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Ronald Gene Forsberg, 54, died Oct. 14, 2018, in Ketchikan. He was born March 5, 1964, in Los Angeles, California. Mr.
Betty Jeanne “Boots” Adams, 94, died Oct. 6, 2018, in Ketchikan. She was born Betty Jeanne Voorhees on Sept.
10/11/2018
Downtown street project update: DOT work near Stedman St. Bridge, expected to last into March
From left, Harlan Barrett, Chris Jones and Judd Raymond grade the depth and slope of the leveling course of gravel for a new sidewalk on Tuesday on Stedman Street. Staff photos by Dustin Safranek


By ZACHARY HALASCHAK
Daily News Staff Writer

As Ketchikan enters another fall season, another section of the Alaska Department of Transportation & Public Facilities’ expansive Front, Mill and Stedman streets project has begun.

Garrett Paul, who is the DOT construction project manager, told the Daily News on Wednesday that new road reconstruction began Oct. 3 on a section of downtown just north of the Stedman Street Bridge near Mill Street.

Paul and DOT Spokesperson Aurah Landau said that this portion of the project is expected to last into March, although there will be a bit of respite during the winter months.

“We’re not sure when we’re going to do the final lift of the pavement but it should be sealed up, with pavement, by the end of March,” Paul said.

“We’re going to be working on storm drains and sidewalks until roughly mid-December,” Paul said. “Then there will be a slight winter break, and we’ll start back up in February sometime, and when we start back up in February we’re going to be working on the road on Mill Street and the remainder of Stedman Street.”

Paul said that Mill Street, which was named after the old mill that used to exist in downtown Ketchikan, offers some unique challengers to workers.

He explained that there are sort of “pimples” in the road from preexisting pilings that are decades old.

“There was actually a dock there on pilings — wood pilings — those pilings were filled in with dirt and then the road was built,” Paul explained. “So the pilings are still underneath the road. … You can see where the piles are sticking up, almost through the pavement. There (are) just little bumps down there.”

Paul, who has been with DOT for 10 years, said he hasn’t had to handle underground pilings popping up under the asphalt like in Ketchikan.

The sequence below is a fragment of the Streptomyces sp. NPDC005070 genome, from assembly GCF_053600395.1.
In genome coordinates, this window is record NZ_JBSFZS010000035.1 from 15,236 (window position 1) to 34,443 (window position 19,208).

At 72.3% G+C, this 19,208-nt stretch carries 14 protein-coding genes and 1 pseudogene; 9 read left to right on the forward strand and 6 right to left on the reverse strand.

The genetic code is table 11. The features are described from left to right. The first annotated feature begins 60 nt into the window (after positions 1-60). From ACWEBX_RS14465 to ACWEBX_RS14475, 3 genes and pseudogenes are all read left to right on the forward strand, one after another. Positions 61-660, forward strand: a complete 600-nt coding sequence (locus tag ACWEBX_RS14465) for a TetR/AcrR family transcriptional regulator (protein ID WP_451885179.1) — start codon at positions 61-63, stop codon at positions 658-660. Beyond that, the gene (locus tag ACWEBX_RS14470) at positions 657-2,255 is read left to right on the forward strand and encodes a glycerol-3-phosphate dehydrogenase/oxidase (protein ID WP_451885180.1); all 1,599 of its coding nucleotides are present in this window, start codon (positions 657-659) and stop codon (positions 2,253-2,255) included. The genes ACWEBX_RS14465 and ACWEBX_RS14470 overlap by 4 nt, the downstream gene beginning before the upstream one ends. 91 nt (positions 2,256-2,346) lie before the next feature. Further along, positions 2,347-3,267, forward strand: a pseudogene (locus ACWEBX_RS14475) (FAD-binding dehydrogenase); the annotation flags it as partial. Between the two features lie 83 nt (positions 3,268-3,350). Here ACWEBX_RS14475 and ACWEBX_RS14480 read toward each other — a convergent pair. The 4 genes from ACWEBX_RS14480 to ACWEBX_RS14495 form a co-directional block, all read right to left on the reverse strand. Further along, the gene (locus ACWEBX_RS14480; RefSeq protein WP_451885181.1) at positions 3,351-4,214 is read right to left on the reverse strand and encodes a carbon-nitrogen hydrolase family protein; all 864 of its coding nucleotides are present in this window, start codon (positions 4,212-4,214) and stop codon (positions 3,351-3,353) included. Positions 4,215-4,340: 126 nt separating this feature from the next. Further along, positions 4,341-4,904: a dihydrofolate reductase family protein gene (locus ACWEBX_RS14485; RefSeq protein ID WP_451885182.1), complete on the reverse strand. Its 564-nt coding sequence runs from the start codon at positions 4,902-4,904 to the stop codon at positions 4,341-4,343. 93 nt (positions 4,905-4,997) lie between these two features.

“That’s unique as far as I know,” he noted.

Landau also highlighted the interesting challenges that come with working on Ketchikan’s road system.

“Ketchikan just in general is pretty unique (in that) a lot of that Tongass Highway and the downtown area is either on filled pilings, there are portions on viaducts too,” Landau said. “… It’s a tougher surface for the pavement and so it doesn’t last as long.”

“Ketchikan as a whole is a little bit unique,” she added.

Paul said that the pilings would be pared down so that they don’t cause any issues with the roads in the future.

“This project is going to remove all the pavement and we’re going to expose all of those piles and we’re going to cut them off about four feet down so that they don’t reflect through the new pavement or cause any pavement failure in the future,” he said.

This new phase of construction that began this month essentially concludes work that DOT had been doing from the Stedman Street Bridge to about Deermount Street.

“That section that we worked on this summer, it has its final lift of pavement, and really the only thing remaining on that section is final striping,” Paul explained. “Right now there is temporary striping down, and as soon as the whole project is paved up, we’re going to stripe it all at once.”

After the current phase of the project ends around March, Paul said that construction would begin to move up Front Street.

“There’s the curb-ramp work over there, a little bit of water-line work, so in general it’s going to be sidewalk work, storm drains again, as well as some bridge work and pavement,” he said.

Overall, Paul and Landau said they were pleased with the progression of the project as a whole. Paul said that commuters and businesses in Ketchikan have been accommodating, and that DOT has worked its hardest to accommodate residents throughout the process.

“Overall I’m pretty happy with how things are going, the folks of Ketchikan have taken it easy on us, I guess, or either we’re doing a really good job,” Paul said. “We’re cognizant of the traffic-control needs down there. It’s a busy corridor; there (are) lots of pedestrians.”

“We’ve been pretty successful with moving traffic through there and keeping Ketchikan flowing I guess,” he added.

Overall completion of the Front, Mill and Stedman street reconstruction project is expected to come sometime in the fall of 2019.